- The Great Gatsby (1955), by Alvin Sapinsley—a NBC episode for Robert Montgomery Presents starring Robert Montgomery, Phyllis Kirk, and Lee Bowman.
- The Great Gatsby (1958), by Franklin J. Schaffner—a CBS episode for Playhouse 90 starring Robert Ryan, Jeanne Crain, and Rod Taylor.
- The Great Gatsby (2000), by Robert Markowitz—a A&E movie starring Toby Stephens, Mira Sorvino, and Paul Rudd.
- The 1926 stage adaptation of Owen Davis, subsequently developed, became the 1926 film version. The play, directed by George Cukor, opened on Broadway on February 2, 1926, and ran for 112 performances. A successful tour later in the year included performances in Chicago, 1 August through October.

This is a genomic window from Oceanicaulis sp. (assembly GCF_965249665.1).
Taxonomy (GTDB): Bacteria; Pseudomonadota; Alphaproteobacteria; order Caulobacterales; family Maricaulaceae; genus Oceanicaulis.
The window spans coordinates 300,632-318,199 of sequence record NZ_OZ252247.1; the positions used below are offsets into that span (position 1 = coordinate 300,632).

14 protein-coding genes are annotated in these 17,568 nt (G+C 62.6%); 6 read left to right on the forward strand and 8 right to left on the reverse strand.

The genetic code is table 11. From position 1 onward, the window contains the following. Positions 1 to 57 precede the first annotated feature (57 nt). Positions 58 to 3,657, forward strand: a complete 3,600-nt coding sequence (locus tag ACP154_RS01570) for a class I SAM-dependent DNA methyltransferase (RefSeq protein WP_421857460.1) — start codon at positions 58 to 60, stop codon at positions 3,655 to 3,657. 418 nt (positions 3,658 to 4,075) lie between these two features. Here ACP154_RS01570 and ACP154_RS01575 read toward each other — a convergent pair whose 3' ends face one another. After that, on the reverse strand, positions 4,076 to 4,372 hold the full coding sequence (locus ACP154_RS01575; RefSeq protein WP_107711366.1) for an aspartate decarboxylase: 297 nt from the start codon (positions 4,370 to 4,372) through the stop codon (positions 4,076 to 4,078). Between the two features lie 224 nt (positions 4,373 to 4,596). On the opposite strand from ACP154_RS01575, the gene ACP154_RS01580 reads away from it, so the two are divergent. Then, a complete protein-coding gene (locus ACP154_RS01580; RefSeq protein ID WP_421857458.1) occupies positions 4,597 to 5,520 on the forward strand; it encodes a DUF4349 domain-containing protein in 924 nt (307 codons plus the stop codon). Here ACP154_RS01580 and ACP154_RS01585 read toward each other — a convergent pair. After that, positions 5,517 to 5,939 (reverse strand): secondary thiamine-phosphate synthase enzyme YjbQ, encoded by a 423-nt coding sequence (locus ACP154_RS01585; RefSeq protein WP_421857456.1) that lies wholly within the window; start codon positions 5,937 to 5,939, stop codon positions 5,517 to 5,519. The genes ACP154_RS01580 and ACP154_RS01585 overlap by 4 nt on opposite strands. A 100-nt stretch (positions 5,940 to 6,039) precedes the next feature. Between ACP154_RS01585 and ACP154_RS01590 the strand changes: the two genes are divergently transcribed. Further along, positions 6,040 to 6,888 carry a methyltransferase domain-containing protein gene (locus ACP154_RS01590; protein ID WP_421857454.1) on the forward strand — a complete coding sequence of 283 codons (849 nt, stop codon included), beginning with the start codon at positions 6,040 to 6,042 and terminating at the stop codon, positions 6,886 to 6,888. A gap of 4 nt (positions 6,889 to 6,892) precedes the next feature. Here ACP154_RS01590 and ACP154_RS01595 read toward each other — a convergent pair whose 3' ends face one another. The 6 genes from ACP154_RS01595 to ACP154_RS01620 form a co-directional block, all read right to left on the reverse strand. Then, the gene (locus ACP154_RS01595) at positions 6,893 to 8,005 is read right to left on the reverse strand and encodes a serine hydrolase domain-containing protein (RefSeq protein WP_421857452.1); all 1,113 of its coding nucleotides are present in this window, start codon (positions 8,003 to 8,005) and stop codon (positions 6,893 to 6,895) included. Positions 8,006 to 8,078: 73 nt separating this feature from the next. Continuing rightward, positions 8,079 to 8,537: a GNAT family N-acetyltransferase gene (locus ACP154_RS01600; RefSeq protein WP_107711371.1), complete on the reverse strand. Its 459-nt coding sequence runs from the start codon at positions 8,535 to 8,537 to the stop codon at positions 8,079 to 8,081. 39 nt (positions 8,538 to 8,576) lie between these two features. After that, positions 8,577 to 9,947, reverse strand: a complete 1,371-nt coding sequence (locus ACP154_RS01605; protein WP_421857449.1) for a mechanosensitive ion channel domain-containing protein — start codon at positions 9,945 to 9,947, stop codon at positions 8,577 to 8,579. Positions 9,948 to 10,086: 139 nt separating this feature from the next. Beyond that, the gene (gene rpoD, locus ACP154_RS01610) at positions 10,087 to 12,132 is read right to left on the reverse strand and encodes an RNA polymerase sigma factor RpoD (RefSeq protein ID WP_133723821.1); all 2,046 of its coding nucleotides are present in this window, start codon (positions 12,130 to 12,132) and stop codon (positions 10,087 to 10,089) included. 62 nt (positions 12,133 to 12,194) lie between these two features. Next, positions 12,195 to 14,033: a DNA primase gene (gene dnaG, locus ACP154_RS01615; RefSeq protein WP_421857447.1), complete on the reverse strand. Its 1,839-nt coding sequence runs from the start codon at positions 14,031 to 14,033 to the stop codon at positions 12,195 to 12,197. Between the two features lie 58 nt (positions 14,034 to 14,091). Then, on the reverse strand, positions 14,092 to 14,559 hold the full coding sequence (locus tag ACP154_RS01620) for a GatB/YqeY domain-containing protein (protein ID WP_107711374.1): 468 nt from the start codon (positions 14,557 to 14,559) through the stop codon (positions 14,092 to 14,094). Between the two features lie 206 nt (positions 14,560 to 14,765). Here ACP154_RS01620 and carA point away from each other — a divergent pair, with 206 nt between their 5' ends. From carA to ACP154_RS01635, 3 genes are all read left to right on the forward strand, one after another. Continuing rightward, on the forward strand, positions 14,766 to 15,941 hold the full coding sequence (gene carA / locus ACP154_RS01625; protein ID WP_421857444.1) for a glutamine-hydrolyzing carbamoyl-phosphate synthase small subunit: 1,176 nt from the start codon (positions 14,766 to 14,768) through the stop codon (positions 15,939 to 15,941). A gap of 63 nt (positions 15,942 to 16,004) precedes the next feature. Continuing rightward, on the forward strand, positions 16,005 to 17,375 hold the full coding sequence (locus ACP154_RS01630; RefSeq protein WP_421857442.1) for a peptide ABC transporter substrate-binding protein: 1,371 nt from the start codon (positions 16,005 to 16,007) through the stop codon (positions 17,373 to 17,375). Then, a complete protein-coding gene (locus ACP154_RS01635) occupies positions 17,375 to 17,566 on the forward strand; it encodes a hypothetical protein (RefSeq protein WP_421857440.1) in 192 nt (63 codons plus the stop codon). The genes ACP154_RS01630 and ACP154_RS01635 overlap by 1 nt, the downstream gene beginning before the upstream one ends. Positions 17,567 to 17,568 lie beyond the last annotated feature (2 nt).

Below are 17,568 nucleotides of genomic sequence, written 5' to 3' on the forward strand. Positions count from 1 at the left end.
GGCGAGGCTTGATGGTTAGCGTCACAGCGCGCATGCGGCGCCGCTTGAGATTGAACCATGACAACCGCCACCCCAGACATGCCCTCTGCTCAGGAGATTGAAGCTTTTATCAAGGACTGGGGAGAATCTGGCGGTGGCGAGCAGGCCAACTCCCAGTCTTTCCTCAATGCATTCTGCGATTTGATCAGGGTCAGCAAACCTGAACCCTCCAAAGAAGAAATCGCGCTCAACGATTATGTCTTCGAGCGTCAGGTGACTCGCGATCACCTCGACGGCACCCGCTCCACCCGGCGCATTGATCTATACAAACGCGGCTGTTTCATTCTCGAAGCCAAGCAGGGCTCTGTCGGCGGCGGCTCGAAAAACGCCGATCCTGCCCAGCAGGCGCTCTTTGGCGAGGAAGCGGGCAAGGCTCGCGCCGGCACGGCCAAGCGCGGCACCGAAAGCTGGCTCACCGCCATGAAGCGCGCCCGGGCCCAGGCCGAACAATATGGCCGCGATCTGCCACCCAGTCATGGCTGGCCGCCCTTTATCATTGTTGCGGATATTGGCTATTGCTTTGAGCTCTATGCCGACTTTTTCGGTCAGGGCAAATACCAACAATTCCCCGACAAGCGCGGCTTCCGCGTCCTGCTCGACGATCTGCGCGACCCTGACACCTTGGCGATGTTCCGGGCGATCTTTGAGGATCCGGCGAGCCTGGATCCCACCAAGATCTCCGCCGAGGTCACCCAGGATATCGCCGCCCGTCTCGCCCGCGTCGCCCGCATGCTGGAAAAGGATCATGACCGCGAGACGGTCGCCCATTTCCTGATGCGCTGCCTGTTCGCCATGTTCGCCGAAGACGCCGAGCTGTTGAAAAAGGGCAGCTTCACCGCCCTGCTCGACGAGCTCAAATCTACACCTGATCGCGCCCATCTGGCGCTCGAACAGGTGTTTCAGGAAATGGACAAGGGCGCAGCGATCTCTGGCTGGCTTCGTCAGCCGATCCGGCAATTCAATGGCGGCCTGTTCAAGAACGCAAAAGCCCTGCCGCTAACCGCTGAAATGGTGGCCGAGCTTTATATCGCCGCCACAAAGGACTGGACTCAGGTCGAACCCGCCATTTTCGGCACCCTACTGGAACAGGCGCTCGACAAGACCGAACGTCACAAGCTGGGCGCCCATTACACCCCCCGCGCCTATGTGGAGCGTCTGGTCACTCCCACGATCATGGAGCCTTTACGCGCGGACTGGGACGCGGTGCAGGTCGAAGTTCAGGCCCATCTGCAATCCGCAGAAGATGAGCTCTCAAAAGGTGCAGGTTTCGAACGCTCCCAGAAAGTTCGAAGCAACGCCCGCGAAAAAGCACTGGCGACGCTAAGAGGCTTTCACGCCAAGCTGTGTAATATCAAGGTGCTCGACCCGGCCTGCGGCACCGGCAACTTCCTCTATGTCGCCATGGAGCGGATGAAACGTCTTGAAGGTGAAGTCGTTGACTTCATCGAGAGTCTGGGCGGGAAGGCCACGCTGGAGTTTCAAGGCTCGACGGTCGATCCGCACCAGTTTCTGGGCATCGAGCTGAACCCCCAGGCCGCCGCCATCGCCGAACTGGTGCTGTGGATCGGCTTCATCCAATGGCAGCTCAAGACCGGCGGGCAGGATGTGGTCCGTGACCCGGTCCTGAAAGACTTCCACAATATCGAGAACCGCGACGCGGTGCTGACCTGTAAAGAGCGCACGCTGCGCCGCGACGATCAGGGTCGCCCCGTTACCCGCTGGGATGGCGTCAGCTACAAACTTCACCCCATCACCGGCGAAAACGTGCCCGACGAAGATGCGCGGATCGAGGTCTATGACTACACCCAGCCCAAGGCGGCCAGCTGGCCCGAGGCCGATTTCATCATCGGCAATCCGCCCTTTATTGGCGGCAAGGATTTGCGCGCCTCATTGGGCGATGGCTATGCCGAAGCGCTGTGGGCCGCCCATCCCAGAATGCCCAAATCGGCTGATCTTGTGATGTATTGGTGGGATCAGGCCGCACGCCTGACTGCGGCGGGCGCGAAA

- In July 2006, Simon Levy’s stage adaptation, the only one authorized and granted exclusive rights by the Fitzgerald estate, premiered at The Guthrie Theater to commemorate the opening of its new theatre, directed by David Esbjornson. It was subsequently produced by Seattle Repertory Theatre. In 2012, a revised version was produced at Arizona Theatre Company and Grand Theatre in London, Ontario, Canada.
- In 2010, Gatz, an Off-Broadway production by Elevator Repair Service, debuted and was highly praised by critic Ben Brantley of The New York Times.